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Sexual Symmetry: Love in the Ancient Novel and Related Genres (review)
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Reviewed by
David Konstan. Sexual Symmetry: Love in the Ancient Novel and Related Genres. Princeton: Princeton University Press, 1994. xiii + 270 pp. Cloth, $35.

“Thus there begins to develop an erotics different from the one that had taken its starting point in the love of boys. . . . This new erotics organizes itself around the symmetrical and reciprocal relationship of a man and a woman, around the high value attributed to virginity, and around the complete union in which it finds perfection.” So Michel Foucault asserts in a concluding chapter of his three-volume History of Sexuality (III, The Care of the Self [1984, trans. 1986] 232), a history that began as an effort to describe the emergence of sexuality as the subject of a distinct science in the late nineteenth century (I, An Introduction [1976, trans. 1978]) and that later broadened into “a genealogy of desiring man, from classical antiquity through the first centuries of Christianity” (II, The Use of Pleasure [1984, trans. 1985] 12). Here Foucault is commenting on the transition from pederasty to heterosexual love as the subjects of philosophical reflection on the nature of desire and its proper management. It is to this “new erotics” of heterosexual reciprocity that David Konstan’s title Sexual Symmetry refers: the notion that a new construction of sexuality emerged in the Common Era, a sexuality structured, not hierarchically as in the relationship between the erastinline graphics and the erinline graphicmenos (with its predatory dynamic of subject and object, active and passive partners), but symmetrically, with an emphasis on the subjectivity of both partners who, although of opposite sex, are alike in age, social standing, and measure of amatory attachment, culminating in the Christian ideal of conjugal love and heterosexual fidelity. Konstan’s subtitle, Love in the Ancient Novel and Related Genres, provides an index to the book’s focus on literary genres and to Konstan’s generic approach to his subject matter, first locating the ideal of erotic reciprocity in the five Greek romances that survive (chaps. 1 and 2) and then showing how this type of relationship differs markedly from the representation of desire in the (roughly contemporaneous) Latin novels of Petronius and Apuleius (chap. 3), as well as in a wide variety of related literary genres that antedate the novel and contributed to its emergence as a literary form (chap. 4). In none of these, Konstan argues, do we find the type of erotic reciprocity enjoyed by the hero and heroine of the standard Greek romance. In later chapters, Konstan contrasts further still this idea of erotic reciprocity, as represented in the ancient texts, with the representation of desire in modern fiction (from Sidney’s Arcadia and Richardson’s Pamela to the contemporary Harlequin Romance, chap. 5), and he attempts (however briefly) to identify those aspects of the social milieu that might account for the emergence and appeal of “sexual symmetry” in Greek fiction (chap. 6).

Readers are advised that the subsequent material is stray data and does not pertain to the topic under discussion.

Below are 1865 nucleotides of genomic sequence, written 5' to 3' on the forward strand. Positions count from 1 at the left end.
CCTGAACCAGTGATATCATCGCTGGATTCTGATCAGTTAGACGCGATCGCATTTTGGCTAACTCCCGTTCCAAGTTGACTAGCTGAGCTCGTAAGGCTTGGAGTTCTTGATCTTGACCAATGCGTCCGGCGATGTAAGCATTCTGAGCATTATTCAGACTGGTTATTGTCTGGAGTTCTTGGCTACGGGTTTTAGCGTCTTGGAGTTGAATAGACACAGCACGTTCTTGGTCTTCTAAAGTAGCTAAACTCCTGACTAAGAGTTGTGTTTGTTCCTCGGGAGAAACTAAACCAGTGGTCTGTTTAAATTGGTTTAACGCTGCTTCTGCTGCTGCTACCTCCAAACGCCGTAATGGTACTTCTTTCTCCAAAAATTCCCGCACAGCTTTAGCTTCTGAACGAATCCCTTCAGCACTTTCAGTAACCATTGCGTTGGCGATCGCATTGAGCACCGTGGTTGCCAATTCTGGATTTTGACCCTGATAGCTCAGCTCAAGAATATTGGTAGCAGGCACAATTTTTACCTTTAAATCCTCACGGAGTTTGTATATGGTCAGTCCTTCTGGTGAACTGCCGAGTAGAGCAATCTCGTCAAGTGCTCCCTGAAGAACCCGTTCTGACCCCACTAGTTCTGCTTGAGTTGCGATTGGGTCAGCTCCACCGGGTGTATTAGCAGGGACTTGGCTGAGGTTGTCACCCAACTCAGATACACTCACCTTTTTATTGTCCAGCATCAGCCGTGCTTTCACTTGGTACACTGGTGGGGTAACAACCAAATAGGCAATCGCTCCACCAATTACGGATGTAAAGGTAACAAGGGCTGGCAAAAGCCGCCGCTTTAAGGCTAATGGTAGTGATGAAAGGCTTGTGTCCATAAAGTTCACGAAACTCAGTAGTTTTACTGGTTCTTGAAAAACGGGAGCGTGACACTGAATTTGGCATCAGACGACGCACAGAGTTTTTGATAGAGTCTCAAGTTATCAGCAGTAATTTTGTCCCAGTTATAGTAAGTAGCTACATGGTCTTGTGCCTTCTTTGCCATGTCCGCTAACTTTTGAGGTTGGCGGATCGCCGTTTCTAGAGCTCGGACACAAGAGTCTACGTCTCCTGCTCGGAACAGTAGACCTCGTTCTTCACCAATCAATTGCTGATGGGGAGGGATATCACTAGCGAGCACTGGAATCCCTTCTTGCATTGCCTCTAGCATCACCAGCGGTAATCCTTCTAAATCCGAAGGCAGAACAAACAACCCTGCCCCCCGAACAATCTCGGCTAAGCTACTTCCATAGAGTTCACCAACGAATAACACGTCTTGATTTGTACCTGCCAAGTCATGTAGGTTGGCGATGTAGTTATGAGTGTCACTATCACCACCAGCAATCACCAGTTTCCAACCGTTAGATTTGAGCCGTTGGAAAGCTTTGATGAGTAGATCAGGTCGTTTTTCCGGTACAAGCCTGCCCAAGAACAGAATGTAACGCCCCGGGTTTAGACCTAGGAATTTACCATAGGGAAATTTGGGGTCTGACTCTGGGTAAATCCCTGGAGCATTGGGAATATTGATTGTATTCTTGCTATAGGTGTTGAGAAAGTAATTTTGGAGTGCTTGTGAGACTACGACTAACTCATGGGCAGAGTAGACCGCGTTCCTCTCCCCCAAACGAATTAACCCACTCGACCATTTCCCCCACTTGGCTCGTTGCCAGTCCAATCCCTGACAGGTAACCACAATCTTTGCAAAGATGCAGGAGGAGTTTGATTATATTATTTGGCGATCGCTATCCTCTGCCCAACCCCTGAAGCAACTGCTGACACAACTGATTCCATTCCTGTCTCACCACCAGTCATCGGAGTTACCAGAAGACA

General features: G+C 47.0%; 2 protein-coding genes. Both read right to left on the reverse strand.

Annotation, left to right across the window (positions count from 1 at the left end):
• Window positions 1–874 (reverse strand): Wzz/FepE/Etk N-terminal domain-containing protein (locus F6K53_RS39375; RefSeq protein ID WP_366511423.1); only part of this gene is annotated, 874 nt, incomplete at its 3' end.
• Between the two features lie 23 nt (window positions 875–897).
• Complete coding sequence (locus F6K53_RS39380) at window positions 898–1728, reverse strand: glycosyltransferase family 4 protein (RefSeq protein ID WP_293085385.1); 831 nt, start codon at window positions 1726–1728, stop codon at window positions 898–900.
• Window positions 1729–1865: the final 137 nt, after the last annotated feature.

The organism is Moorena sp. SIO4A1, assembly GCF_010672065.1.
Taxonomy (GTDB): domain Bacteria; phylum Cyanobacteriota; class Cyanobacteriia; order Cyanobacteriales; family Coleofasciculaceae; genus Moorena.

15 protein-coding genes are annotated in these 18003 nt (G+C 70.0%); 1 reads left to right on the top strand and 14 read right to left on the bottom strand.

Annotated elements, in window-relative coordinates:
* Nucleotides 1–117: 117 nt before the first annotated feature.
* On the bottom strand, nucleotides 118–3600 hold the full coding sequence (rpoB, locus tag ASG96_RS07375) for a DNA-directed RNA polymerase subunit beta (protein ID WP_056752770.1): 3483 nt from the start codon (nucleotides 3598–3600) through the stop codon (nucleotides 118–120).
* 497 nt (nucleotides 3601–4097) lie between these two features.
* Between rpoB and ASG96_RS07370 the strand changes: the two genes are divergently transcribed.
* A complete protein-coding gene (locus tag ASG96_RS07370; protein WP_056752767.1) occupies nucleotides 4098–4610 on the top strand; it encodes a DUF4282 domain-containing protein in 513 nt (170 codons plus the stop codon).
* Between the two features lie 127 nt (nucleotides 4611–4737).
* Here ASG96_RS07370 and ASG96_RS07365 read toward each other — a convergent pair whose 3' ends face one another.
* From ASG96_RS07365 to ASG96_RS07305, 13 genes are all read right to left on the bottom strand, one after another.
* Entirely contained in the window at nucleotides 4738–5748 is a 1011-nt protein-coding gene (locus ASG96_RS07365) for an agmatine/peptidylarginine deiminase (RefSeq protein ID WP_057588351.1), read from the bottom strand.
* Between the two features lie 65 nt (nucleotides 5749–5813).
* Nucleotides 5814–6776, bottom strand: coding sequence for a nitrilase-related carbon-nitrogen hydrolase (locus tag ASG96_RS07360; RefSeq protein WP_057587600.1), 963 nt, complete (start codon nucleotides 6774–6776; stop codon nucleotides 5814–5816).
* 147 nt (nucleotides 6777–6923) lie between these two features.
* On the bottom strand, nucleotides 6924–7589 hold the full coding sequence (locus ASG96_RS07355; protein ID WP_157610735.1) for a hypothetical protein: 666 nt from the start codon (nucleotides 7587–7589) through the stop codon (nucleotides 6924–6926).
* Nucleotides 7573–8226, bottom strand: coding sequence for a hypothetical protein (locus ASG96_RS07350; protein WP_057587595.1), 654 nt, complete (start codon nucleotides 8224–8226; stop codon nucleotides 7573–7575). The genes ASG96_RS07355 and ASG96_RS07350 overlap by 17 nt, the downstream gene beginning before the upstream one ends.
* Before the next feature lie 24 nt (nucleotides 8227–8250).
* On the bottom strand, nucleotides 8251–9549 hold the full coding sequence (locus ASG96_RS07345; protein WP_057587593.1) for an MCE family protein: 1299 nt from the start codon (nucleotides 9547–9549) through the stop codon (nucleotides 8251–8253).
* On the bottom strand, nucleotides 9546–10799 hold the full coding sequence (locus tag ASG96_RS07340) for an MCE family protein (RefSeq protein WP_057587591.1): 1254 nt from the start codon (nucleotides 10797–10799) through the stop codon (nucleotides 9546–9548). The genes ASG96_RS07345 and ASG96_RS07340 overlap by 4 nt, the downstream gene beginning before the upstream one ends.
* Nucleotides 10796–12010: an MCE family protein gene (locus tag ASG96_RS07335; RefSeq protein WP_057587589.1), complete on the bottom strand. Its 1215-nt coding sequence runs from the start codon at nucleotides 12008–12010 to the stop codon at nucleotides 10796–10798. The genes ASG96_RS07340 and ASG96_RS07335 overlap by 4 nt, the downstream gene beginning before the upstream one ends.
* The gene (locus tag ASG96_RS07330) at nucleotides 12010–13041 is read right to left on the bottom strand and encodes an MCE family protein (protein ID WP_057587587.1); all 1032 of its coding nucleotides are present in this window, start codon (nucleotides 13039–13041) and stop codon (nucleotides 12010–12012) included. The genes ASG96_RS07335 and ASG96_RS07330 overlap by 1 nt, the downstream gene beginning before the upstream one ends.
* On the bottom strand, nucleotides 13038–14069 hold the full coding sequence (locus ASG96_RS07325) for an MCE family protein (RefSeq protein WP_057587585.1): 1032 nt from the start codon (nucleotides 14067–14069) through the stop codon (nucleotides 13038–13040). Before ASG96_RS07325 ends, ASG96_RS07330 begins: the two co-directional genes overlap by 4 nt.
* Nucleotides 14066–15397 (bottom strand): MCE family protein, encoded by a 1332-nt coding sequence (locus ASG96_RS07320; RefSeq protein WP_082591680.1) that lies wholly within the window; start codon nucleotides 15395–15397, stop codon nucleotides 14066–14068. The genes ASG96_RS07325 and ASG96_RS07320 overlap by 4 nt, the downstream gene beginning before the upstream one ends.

Konstan’s argument is summarized in his introduction, and the progression of each chapter is aided by subheadings which are listed in the table of contents. All Greek is transliterated, and all foreign-language texts, including modern [End Page 165] scholarship, are translated to make the work accessible for the nonspecialist. A single index collects words, themes, topics, and authors—both ancient and modern—discussed. The list of works cited runs for nearly thirty pages and contains more than seven hundred items. The book is suitable for comparativists curious about the antecedents of modern romance, and especially useful for classicists who desire a synoptic view of gender studies in the context of classical literature and culture. Few scholars, I suspect, will complete this book without encountering something new in the way of ancient text or modern scholarship—a fact which in itself is testimony to the impressive breadth of Konstan’s own reading and depth of his erudition.

This is not to say that the work is without problems of its own, both of a technical nature and of a theoretical sort. For one thing, Konstan’s argument by its very nature demands a large measure of plot summary of the detailed novels themselves, which can make for tiresome reading at times...